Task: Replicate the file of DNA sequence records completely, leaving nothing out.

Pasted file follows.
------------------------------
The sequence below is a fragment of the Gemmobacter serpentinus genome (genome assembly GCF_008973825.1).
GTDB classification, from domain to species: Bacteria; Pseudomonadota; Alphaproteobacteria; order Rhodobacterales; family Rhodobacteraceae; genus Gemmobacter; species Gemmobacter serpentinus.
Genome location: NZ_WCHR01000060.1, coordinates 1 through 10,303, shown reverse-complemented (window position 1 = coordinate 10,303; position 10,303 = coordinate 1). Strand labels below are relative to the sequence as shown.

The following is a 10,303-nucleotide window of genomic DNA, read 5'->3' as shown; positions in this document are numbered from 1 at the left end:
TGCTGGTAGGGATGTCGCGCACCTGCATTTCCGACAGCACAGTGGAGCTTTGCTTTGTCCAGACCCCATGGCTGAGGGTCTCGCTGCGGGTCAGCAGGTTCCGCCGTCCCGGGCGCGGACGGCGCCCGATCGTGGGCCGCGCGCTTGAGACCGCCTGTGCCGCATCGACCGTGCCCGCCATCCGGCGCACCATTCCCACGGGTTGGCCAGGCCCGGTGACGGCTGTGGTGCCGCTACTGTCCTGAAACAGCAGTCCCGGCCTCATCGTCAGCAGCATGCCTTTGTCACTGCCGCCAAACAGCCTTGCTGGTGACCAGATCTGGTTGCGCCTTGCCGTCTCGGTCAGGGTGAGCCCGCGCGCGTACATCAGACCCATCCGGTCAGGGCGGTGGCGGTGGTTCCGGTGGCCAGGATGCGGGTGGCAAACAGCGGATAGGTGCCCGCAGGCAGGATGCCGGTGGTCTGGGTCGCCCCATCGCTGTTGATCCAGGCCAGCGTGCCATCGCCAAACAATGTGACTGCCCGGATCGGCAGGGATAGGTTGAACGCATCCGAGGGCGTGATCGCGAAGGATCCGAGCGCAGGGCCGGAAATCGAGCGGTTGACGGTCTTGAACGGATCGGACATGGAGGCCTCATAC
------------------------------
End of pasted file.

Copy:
The sequence below is a fragment of the Gemmobacter serpentinus genome (genome assembly GCF_008973825.1).
GTDB classification, from domain to species: Bacteria; Pseudomonadota; Alphaproteobacteria; order Rhodobacterales; family Rhodobacteraceae; genus Gemmobacter; species Gemmobacter serpentinus.
Genome location: NZ_WCHR01000060.1, coordinates 1 through 10,303, shown reverse-complemented (window position 1 = coordinate 10,303; position 10,303 = coordinate 1). Strand labels below are relative to the sequence as shown.

The following is a 10,303-nucleotide window of genomic DNA, read 5'->3' as shown; positions in this document are numbered from 1 at the left end:
TGCTGGTAGGGATGTCGCGCACCTGCATTTCCGACAGCACAGTGGAGCTTTGCTTTGTCCAGACCCCATGGCTGAGGGTCTCGCTGCGGGTCAGCAGGTTCCGCCGTCCCGGGCGCGGACGGCGCCCGATCGTGGGCCGCGCGCTTGAGACCGCCTGTGCCGCATCGACCGTGCCCGCCATCCGGCGCACCATTCCCACGGGTTGGCCAGGCCCGGTGACGGCTGTGGTGCCGCTACTGTCCTGAAACAGCAGTCCCGGCCTCATCGTCAGCAGCATGCCTTTGTCACTGCCGCCAAACAGCCTTGCTGGTGACCAGATCTGGTTGCGCCTTGCCGTCTCGGTCAGGGTGAGCCCGCGCGCGTACATCAGACCCATCCGGTCAGGGCGGTGGCGGTGGTTCCGGTGGCCAGGATGCGGGTGGCAAACAGCGGATAGGTGCCCGCAGGCAGGATGCCGGTGGTCTGGGTCGCCCCATCGCTGTTGATCCAGGCCAGCGTGCCATCGCCAAACAATGTGACTGCCCGGATCGGCAGGGATAGGTTGAACGCATCCGAGGGCGTGATCGCGAAGGATCCGAGCGCAGGGCCGGAAATCGAGCGGTTGACGGTCTTGAACGGATCGGACATGGAGGCCTCATAC